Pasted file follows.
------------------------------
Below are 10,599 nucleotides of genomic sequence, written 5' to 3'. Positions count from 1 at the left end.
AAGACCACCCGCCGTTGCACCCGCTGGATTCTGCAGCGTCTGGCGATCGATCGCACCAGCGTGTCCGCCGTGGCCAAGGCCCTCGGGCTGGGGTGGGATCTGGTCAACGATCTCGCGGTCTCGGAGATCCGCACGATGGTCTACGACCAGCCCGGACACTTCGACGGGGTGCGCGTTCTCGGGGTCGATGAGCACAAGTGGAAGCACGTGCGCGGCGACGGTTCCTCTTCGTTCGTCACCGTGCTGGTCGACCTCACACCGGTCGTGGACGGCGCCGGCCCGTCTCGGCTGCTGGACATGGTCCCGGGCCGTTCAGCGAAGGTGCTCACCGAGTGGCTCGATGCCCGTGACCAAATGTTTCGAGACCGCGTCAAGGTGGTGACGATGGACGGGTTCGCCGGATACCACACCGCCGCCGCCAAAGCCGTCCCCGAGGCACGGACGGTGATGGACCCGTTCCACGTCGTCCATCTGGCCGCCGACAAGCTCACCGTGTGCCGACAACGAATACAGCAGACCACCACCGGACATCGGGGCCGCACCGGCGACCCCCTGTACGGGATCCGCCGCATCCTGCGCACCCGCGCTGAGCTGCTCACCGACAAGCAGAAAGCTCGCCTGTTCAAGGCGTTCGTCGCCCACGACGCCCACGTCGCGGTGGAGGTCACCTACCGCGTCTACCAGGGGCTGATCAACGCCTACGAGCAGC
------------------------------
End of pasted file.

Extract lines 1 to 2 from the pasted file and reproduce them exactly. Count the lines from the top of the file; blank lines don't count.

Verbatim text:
Below are 10,599 nucleotides of genomic sequence, written 5' to 3'. Positions count from 1 at the left end.
AAGACCACCCGCCGTTGCACCCGCTGGATTCTGCAGCGTCTGGCGATCGATCGCACCAGCGTGTCCGCCGTGGCCAAGGCCCTCGGGCTGGGGTGGGATCTGGTCAACGATCTCGCGGTCTCGGAGATCCGCACGATGGTCTACGACCAGCCCGGACACTTCGACGGGGTGCGCGTTCTCGGGGTCGATGAGCACAAGTGGAAGCACGTGCGCGGCGACGGTTCCTCTTCGTTCGTCACCGTGCTGGTCGACCTCACACCGGTCGTGGACGGCGCCGGCCCGTCTCGGCTGCTGGACATGGTCCCGGGCCGTTCAGCGAAGGTGCTCACCGAGTGGCTCGATGCCCGTGACCAAATGTTTCGAGACCGCGTCAAGGTGGTGACGATGGACGGGTTCGCCGGATACCACACCGCCGCCGCCAAAGCCGTCCCCGAGGCACGGACGGTGATGGACCCGTTCCACGTCGTCCATCTGGCCGCCGACAAGCTCACCGTGTGCCGACAACGAATACAGCAGACCACCACCGGACATCGGGGCCGCACCGGCGACCCCCTGTACGGGATCCGCCGCATCCTGCGCACCCGCGCTGAGCTGCTCACCGACAAGCAGAAAGCTCGCCTGTTCAAGGCGTTCGTCGCCCACGACGCCCACGTCGCGGTGGAGGTCACCTACCGCGTCTACCAGGGGCTGATCAACGCCTACGAGCAGC